In this case, a plastic surgeon accused of providing inappropriate pre-surgery advice and inadequate follow-up care following revision bilateral breast reduction surgery resulting in the necrosis and loss of a patient’s right nipple-areola complex has had the case dismissed.
The key issues
The issues in this case include obtaining informed consent, advising of material risks of surgery, and maintaining adequate clinical records.
On 7 July 2016, Dr Timothy Brown, the plastic surgeon, performed revision bilateral breast reduction on Ms Vicki Fischer.
Ms Fischer alleged that Dr Brown failed to recognise and treat the venous congestion that arose in her right nipple after surgery which resulted in the necrosis of her right nipple-areola complex (NAC) and multiple corrective surgeries.
Dr Brown saw Ms Fischer post-operatively on 8, 9, 12 and 19 July 2016. On the last of these occasions, he noted the NAC to be viable and improving. Eight days later, Ms Fischer reported that the NAC had turned black, hard and leathery.
It was found that, at the pre-operative consultation on 16 June 2016, Dr Brown had completed notes while sitting next to the patient on a couch, which he says was done so the patient could better see and understand the concepts he was explaining. The notes support Dr Brown’s position that he warned Ms Fischer of the acute risks of smoking (at all) before and after surgery. Dr Brown had also provided a consent form to Ms Fischer which warned her of such risks, which she signed and returned. Ms Fischer’s evidence was that Dr Brown had told her that she should reduce her smoking to four to five cigarettes per day. Other evidence showed that Ms Fischer was smoking at the time of her surgery. Dr Brown’s evidence was accepted in this regard.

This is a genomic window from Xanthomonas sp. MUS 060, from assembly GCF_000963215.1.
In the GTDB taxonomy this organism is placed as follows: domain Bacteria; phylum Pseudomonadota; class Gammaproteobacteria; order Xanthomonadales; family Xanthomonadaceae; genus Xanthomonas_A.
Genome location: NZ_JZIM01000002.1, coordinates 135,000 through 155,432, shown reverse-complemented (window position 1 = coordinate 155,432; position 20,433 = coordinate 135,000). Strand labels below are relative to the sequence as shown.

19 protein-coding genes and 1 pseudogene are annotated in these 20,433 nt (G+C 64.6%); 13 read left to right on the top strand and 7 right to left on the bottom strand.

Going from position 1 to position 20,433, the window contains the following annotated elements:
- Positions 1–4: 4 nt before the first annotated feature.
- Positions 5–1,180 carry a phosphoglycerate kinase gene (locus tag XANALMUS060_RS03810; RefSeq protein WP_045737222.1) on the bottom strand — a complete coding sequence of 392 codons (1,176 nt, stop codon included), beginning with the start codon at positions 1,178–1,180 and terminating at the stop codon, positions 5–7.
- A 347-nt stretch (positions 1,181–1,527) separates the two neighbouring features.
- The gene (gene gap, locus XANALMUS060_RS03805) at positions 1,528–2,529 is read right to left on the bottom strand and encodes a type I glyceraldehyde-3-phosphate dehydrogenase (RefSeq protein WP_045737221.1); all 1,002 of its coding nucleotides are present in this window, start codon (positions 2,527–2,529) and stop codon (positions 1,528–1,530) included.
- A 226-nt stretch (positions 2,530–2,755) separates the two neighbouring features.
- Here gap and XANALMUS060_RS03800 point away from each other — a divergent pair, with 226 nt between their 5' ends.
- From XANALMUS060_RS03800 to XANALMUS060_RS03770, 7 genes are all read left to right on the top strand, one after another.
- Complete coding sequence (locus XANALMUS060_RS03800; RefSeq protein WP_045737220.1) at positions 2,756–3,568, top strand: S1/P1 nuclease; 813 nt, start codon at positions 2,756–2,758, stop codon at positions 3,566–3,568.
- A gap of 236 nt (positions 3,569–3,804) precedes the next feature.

The Court found that the consenting process was adequate.
Post-surgical examinations on 7 and 8 July 2016 found nothing that required attention. Evidence about what happened on the latter date relating to the extent of the examination performed was disputed between Ms Fischer and Dr Brown. Dr Brown’s evidence was that he conducted the examination with a nurse, touched each breast and visually observed them. He found that the degree of venous congestion was not normal but not so severe that anything other than watching and waiting needed to occur.
Ms Fischer’s evidence in this regard was that she was in significant pain, but this evidence was not accepted for several reasons including that a nurse had not recorded anything about her being in significant pain. The Court considered that Dr Brown had considered the issue of venous overflow and that his approach to wait and see was appropriate.
At further post-operative consultations, there was no evidence to support that Ms Fischer was in significant pain or that there was abnormal swelling, supported by the clinical notes of the nurses and Dr Brown.
The Court preferred the evidence of Dr Brown, most significantly based on his contemporaneous notes from the relevant pre and post-operative consultations, the consistent oral evidence he gave in Court and the consistency with the nursing notes.
Expert evidence for Ms Fischer, which postulated that Ms Fischer should have been taken back to theatre as there was a reversible cause for the venous congestion and suggested that the cause resulted from a large haematoma, a small haematoma, a kinked pedicle or tight sutures, was not accepted.
The Court found that there was no reversible cause for the venous congestion found on 8 July 2016 and there was no reason for Dr Brown to take Ms Fischer back to theatre or commence chemical leeching at that time.
The Plaintiff’s case was dismissed and judgment entered for the Defendant.
This case reinforces that the maintenance of detailed, contemporaneous clinical notes is critical in supporting a practitioner’s clinical decision-making and version of events.
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